Rediscover Your Home Water with a Trout-Spey Rod
By Shawn Combs, Orvis Director of Product Development/Design
Fifteen years ago, long before I came to work at Orvis, I made my first cast on the famed Battenkill in southwestern Vermont, and I fell in love with the river and its large, wild brown trout. After I joined the company in 2011, I spent countless hours on the river, from April through October, mostly targeting sipping fish or casting streamers from a drift boat. Although the dry-fly fishing can be wonderful, the hatch windows are short, and throwing streamers lets me cover much more water during those times when the fish aren’t showing themselves. After a few years, I thought I knew every nook and cranny—and every good trout lie—from the headwaters to the Hudson. But in the fall of 2018, a new way of fishing opened my eyes to so much I had missed, allowing me to rediscover my home water all over again.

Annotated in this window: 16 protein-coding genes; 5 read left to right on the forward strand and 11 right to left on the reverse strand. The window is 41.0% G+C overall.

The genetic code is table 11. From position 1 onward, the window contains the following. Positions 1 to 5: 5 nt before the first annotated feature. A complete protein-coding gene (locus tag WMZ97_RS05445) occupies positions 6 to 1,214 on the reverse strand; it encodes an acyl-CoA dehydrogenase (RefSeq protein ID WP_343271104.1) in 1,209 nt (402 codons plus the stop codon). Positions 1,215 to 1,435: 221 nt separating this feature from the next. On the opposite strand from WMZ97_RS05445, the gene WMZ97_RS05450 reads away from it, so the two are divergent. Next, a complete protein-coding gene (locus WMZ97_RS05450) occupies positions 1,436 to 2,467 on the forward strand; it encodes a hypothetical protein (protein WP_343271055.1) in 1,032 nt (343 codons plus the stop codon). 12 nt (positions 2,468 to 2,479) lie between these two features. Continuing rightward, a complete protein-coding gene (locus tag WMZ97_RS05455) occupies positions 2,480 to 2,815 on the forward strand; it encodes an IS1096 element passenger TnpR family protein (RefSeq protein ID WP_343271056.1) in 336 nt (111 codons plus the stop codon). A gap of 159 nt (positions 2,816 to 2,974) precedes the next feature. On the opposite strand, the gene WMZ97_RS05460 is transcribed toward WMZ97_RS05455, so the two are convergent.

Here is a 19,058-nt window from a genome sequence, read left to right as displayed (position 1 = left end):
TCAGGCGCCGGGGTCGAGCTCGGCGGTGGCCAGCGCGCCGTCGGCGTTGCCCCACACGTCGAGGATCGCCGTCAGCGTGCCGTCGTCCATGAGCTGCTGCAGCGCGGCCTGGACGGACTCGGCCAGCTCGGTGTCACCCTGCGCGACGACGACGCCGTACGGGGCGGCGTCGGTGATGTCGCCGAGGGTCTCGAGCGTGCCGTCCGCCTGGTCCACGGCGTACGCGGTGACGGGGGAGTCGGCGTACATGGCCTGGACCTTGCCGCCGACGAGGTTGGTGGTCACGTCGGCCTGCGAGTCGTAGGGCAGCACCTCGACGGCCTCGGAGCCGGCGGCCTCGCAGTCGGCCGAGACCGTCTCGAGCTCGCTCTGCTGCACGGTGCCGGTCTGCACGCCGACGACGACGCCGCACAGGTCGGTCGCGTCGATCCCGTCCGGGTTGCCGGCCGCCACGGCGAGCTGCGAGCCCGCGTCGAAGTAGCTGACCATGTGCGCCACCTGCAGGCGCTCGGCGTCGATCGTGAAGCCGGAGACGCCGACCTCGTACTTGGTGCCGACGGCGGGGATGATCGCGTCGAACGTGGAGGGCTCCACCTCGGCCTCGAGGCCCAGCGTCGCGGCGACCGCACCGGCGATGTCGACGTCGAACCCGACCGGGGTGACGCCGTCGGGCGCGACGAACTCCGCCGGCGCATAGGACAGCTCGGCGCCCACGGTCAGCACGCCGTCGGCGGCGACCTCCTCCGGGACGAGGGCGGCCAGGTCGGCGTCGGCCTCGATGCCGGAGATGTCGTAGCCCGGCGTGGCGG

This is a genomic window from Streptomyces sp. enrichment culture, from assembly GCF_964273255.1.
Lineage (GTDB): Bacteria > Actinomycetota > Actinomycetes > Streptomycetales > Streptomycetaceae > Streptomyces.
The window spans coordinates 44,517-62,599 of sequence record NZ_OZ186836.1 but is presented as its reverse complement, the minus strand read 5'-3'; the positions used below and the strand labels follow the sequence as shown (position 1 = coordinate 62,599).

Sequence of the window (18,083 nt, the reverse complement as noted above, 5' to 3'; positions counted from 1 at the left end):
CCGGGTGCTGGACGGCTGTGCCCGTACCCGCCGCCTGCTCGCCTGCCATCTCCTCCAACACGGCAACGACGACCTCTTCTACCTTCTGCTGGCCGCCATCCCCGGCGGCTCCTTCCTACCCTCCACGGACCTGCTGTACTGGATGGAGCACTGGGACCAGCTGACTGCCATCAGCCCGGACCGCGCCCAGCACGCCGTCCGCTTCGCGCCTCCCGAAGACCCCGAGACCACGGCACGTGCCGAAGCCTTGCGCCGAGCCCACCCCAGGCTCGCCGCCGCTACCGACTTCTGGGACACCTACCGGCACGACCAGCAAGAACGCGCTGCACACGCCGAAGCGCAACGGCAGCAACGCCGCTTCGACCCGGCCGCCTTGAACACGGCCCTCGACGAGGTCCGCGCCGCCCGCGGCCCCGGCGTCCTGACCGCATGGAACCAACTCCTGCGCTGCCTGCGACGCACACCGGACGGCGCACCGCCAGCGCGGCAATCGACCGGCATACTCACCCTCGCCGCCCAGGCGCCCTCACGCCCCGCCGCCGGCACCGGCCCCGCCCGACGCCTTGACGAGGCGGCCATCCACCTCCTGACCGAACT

I was looking for a way to develop and test our new, two-handed Clearwater fly rod—an 11 foot 4 inch, 3-weight trout-Spey model—so I challenged myself to fish the last ten miles of the Battenkill in Vermont on foot, two-handed casting and swinging flies through every inch of water. I soon realized that, explored this way, the Battenkill became a new river with new possibilities. Even better, I caught trout, including many from spots I had never considered might hold fish.
Over the course of 40 days, I covered the entire stretch—a mile or so at a time, often before work at first light. I quickly realized that the Battenkill is perfect for trout-Spey fishing, which is most effective on streams and rivers that feature a consistent flow across the entire width of riffles and pools. The beauty of this method is that forty- to sixty-foot casts help you to cover water that under normal circumstances would require you to wade farther and deeper, so you end up spooking far fewer fish.